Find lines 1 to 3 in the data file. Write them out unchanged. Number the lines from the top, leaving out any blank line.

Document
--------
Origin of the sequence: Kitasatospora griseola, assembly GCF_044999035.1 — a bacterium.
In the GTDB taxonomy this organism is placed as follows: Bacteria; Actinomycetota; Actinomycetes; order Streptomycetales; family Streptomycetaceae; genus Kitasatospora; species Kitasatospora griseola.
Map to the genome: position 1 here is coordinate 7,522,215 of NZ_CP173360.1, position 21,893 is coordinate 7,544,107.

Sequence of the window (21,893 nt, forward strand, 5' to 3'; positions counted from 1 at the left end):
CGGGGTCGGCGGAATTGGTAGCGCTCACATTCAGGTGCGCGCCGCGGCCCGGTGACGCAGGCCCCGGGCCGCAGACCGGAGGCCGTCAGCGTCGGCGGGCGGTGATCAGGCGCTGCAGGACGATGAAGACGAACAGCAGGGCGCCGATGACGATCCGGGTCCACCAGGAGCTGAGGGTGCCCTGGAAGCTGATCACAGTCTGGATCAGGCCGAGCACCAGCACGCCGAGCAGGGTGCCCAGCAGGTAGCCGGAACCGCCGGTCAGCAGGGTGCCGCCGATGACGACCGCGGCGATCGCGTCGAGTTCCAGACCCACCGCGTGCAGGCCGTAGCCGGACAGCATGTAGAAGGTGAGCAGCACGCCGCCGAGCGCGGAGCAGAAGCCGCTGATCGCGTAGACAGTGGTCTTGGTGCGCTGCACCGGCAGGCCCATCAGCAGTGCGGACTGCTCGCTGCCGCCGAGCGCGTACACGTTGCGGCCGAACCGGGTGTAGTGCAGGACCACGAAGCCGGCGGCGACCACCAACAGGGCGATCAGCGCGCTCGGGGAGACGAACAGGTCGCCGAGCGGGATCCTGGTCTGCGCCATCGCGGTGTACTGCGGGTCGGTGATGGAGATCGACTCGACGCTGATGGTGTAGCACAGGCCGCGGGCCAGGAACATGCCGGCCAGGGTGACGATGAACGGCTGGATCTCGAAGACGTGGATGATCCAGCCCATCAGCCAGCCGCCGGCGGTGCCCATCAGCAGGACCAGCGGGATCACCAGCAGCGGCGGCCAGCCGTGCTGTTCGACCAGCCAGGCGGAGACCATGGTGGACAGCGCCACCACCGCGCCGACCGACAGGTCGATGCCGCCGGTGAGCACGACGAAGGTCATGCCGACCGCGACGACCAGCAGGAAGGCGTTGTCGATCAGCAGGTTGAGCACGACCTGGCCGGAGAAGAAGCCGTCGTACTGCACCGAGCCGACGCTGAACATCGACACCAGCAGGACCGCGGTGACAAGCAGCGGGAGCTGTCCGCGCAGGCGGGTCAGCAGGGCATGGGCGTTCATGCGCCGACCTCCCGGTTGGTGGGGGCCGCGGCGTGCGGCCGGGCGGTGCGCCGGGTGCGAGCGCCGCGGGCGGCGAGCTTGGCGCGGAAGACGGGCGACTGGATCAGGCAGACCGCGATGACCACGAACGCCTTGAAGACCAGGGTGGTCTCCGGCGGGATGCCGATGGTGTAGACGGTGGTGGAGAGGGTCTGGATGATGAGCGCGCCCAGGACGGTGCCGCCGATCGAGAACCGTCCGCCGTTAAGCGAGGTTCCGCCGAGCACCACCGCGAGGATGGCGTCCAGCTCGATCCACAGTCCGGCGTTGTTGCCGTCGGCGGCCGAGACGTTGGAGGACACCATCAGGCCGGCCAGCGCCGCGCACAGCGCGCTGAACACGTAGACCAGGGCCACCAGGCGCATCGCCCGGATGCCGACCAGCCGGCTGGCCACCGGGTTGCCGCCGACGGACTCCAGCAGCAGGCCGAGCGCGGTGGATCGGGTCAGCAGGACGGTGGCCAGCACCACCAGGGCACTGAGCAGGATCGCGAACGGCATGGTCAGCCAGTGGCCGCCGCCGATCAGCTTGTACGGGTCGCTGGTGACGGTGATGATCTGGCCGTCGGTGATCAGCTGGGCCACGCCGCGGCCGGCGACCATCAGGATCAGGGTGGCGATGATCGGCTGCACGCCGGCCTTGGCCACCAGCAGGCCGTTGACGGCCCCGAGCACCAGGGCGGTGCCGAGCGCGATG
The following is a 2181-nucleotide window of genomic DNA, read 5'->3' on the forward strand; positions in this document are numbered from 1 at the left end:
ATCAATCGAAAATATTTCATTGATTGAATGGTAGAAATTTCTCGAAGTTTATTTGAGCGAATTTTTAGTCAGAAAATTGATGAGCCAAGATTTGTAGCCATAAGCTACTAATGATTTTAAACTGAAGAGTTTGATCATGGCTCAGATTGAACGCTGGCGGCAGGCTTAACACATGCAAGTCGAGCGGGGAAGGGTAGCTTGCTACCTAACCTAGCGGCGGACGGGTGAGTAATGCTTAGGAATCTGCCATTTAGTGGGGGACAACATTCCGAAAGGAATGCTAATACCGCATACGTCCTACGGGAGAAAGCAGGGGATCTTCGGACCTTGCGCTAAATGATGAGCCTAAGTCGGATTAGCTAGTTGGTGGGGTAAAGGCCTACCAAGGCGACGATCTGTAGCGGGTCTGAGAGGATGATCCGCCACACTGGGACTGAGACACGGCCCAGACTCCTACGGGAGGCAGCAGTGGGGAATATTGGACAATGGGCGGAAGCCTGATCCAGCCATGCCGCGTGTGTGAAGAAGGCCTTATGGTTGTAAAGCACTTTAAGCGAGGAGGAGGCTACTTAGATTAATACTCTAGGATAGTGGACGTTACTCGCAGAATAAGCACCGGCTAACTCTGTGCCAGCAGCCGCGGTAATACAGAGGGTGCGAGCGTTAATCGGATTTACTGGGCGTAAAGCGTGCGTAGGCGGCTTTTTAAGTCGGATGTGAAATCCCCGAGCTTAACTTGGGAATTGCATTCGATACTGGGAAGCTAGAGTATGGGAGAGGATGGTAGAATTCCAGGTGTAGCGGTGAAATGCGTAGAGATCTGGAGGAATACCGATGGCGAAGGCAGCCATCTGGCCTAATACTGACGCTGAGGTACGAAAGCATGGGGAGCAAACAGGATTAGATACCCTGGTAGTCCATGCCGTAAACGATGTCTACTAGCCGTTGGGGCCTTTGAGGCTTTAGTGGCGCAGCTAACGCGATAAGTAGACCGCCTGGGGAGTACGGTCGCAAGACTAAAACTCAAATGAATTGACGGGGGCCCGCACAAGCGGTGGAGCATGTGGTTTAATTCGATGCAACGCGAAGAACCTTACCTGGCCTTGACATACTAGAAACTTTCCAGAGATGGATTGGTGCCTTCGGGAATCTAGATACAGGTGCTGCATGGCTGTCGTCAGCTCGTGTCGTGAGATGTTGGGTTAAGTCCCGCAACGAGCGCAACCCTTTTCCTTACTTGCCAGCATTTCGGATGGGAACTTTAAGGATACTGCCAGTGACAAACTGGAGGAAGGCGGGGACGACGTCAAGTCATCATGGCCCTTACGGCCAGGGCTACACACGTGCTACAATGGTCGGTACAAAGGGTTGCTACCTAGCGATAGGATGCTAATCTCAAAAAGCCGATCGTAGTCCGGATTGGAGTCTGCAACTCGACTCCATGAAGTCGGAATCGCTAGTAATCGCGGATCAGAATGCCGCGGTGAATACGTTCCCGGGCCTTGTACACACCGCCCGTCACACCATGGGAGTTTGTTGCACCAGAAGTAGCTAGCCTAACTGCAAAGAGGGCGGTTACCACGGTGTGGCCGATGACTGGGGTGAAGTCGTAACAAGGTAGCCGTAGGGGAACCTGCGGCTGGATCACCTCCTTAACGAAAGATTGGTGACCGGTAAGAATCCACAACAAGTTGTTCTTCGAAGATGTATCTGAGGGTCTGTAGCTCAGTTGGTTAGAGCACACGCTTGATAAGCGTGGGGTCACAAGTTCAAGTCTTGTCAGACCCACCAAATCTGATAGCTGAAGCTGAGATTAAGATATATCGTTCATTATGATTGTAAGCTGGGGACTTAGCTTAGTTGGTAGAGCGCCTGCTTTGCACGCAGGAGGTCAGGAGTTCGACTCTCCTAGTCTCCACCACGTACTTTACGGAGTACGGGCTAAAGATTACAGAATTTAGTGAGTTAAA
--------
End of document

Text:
Origin of the sequence: Kitasatospora griseola, assembly GCF_044999035.1 — a bacterium.
In the GTDB taxonomy this organism is placed as follows: Bacteria; Actinomycetota; Actinomycetes; order Streptomycetales; family Streptomycetaceae; genus Kitasatospora; species Kitasatospora griseola.
Map to the genome: position 1 here is coordinate 7,522,215 of NZ_CP173360.1, position 21,893 is coordinate 7,544,107.